Former United States Attorney Preet Bharara is writing a book. Bharara, who was fired by Donald Trump earlier this year, said the book will be “about integrity, leadership, decision making and moral reasoning.” The still-untitled work will be published by Alfred A. Knopf in 2019.
MIT Press is partnering with the Internet Archive to digitize their backlist titles. The e-books will then be available at any library that already lends physical copies of the titles.
The Millions talks to Lidia Yuknavitch about her 2011 memoir, The Chronology of Water.
At the Paris Review, Albert Mobilio reflects on the nature of art books, and how they require more than simply turning the page. “This sort of book—at least in its mass-market edition—is meant to be handled and read, its images checked against our own visualizations,” he writes. “When the art part of the book—the possessive in artists’ book is telling—becomes increasingly salient, the experience of the text can become subordinate to the experience of visual and even end up almost incidental.”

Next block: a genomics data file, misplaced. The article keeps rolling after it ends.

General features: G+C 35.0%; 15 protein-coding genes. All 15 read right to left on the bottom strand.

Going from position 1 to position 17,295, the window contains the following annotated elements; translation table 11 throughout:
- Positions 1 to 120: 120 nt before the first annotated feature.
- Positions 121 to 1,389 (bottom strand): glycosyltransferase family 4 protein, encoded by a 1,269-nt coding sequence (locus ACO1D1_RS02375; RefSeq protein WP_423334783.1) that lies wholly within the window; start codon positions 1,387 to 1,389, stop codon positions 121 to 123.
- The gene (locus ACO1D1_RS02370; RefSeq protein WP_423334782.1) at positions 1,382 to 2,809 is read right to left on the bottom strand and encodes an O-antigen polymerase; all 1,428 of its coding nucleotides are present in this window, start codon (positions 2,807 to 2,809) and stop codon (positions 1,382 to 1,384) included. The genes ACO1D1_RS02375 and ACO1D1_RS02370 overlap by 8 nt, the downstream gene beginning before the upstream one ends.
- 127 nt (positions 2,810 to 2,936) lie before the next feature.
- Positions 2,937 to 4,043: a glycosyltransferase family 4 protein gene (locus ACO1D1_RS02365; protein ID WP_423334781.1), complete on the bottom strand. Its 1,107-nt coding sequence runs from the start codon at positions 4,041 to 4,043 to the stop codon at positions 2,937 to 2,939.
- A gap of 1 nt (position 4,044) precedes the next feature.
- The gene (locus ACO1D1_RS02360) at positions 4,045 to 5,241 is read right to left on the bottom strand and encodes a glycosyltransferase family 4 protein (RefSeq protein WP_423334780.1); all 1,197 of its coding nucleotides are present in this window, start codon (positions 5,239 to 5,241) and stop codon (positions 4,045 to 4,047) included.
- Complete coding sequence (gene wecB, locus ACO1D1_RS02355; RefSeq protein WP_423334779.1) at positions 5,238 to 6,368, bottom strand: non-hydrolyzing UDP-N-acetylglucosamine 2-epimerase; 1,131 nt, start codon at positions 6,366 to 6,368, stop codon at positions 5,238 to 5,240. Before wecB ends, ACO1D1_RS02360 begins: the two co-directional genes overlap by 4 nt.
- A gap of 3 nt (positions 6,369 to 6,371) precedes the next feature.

At The Cut, Ann Friedman talks to Chris Kraus about feminism, politics, and writing I Love Dick. Kraus said that while her writing does have political elements, she doesn’t necessarily see her work as affecting “any particular pragmatic change.” “If I had another life to live I might be a politician or I might be an activist. . . . But I went another way; I decided to become a writer,” she said. “What books and what culture can do is change the zeitgeist, right? That’s all that you can help.”